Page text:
Sunday, 12 January 2020

A Carrion Crow at the Dell restaurant was strangely uncertain about whether to eat some leftover ice cream -- something that gulls eat greedily. After shooing away another crow, it decided it didn't want any and flew off.

Then it went down to the edge of the water to eat a bit of pizza crust, a familiar and safe choice.

There wasn't much heron activity on the island, though I was told that a pair had been displaying earlier. There was one in a willow on the other side of the lake, a place where they like to perch. Like many of the Grey Herons in the park it has a have scaly, messy-looking bill.

This heron at the island was doing something about that, polishing its bill first with a foot and then by rubbing it against a tree.

The number of Cormorants in the park is falling, a sign that they have eaten almost all the fish large enough to interest them. This happens every year in late winter, and they don't return for several months, until the newly hatched fish have grown to an interesting size.

A young Herring Gull played with a dead leaf it found in the water till the wind took it away.

Common Gulls' soft dark eyes give them a misleadingly kind look. Of course they are just as ravenous and ruthless as any other gull.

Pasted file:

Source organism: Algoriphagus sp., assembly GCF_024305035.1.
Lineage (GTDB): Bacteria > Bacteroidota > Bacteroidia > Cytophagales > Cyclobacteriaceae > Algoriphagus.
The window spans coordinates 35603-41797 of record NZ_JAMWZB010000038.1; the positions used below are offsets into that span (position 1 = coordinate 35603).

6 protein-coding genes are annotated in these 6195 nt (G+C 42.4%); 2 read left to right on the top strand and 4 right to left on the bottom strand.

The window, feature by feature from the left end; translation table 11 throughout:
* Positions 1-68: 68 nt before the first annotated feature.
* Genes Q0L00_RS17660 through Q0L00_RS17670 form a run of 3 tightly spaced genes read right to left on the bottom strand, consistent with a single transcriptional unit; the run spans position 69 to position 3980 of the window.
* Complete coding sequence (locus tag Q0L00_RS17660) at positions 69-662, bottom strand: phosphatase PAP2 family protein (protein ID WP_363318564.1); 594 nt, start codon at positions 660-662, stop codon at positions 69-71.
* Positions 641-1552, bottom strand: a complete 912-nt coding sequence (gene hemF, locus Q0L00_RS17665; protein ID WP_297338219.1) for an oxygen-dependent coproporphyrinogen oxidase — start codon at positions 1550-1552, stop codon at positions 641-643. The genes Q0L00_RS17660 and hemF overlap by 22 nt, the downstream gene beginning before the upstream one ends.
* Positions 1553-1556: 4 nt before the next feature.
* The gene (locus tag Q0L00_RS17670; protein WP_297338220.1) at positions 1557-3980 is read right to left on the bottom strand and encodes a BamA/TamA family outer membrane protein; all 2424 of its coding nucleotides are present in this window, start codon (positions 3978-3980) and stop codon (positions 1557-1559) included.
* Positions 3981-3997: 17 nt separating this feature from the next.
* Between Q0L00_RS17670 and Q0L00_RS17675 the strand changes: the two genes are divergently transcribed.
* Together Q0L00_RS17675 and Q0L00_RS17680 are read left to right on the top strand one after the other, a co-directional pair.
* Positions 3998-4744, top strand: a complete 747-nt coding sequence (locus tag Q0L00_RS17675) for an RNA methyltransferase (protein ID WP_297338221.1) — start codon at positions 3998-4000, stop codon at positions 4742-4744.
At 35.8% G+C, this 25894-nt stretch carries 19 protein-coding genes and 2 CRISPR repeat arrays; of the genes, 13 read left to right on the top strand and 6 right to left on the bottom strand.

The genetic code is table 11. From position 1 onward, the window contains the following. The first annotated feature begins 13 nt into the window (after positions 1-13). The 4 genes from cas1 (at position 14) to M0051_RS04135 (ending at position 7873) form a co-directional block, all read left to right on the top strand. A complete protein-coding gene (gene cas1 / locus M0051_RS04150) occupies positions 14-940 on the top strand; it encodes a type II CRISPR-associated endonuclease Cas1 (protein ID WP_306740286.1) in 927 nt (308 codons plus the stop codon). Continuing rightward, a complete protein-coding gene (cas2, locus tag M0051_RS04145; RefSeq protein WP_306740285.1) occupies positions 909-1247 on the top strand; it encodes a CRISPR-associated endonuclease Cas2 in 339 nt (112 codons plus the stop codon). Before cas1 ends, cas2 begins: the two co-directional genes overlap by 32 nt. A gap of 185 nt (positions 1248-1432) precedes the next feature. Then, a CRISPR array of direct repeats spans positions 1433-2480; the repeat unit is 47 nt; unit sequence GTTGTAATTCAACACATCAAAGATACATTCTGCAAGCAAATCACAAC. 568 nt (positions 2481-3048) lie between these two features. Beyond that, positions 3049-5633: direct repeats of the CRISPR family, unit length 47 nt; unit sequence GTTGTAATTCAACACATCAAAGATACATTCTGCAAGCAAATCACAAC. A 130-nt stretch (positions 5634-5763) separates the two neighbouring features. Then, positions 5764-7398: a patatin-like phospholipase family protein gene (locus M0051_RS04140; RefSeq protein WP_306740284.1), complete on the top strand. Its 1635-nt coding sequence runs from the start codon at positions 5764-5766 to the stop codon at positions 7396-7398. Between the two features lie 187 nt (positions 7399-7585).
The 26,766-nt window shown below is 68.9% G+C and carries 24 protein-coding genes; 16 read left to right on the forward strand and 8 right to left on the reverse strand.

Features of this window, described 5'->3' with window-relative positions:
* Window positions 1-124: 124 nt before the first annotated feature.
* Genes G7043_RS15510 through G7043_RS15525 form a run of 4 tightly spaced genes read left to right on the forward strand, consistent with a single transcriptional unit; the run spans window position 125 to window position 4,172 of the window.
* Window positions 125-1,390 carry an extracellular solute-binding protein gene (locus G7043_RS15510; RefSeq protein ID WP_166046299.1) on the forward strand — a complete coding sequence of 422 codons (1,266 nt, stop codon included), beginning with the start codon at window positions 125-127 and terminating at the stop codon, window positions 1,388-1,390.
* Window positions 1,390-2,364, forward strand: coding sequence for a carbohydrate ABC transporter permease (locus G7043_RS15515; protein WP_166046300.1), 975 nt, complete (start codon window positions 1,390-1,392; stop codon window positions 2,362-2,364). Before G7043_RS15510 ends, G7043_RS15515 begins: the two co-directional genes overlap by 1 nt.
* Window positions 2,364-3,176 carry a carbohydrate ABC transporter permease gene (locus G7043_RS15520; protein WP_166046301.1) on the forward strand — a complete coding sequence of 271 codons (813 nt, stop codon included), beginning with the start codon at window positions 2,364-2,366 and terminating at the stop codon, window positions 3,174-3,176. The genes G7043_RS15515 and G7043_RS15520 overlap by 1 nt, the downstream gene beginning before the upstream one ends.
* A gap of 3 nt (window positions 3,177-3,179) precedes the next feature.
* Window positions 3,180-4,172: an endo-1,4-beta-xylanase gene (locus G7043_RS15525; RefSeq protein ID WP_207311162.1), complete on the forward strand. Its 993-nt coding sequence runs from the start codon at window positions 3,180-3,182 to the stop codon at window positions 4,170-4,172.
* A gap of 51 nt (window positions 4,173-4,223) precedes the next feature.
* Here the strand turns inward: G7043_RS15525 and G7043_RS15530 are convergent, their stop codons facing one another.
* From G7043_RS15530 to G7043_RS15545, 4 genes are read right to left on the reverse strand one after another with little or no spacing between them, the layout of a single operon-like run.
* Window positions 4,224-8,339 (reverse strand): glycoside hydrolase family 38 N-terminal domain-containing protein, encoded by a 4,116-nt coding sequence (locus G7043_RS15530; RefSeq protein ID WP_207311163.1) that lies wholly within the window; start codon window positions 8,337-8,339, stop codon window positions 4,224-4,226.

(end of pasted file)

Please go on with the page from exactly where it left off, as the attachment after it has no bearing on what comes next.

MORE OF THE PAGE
A Moorhen at the bridge had to get quite tough with a gull before it could knock it off its post.

Moorhens often feed on the edge of the bowl of the marble fountain in the Italian Garden, where the constantly flowing water seems to produce something extra delicious.

A young Mute Swan was wandering along the bank of the Long Water behind the fence, looking miserable. It had been chased up there by the dominant pair, which were patrolling the water below. This may be their own offspring from last year, finally thrown out before the parents start nesting again. It can get back to the water as soon as they lose concentration, but would do well to flee under the bridge to the Serpentine.

Another of last year's families: young Greylags followed their parents ashore. The young geese still have orange-brown feet.

A female Chaffinch foraged in the leaf litter in the shrubbery near the bridge.

A Wren in the Rose Garden perched on a climbing rose bush.


  1. Geese are so civilised compared with swans. Well, compared with almost anyone.

    Perhaps that Crow is sensibly afraid of novel food? I think it was in The Mind of the Raven that I first learned that older Ravens are neophobic.

    1. Yes, I was thinking of Mind of the Raven too. But in the case of the ravens there is the real problem that your dinner might still be alive and try to eat you.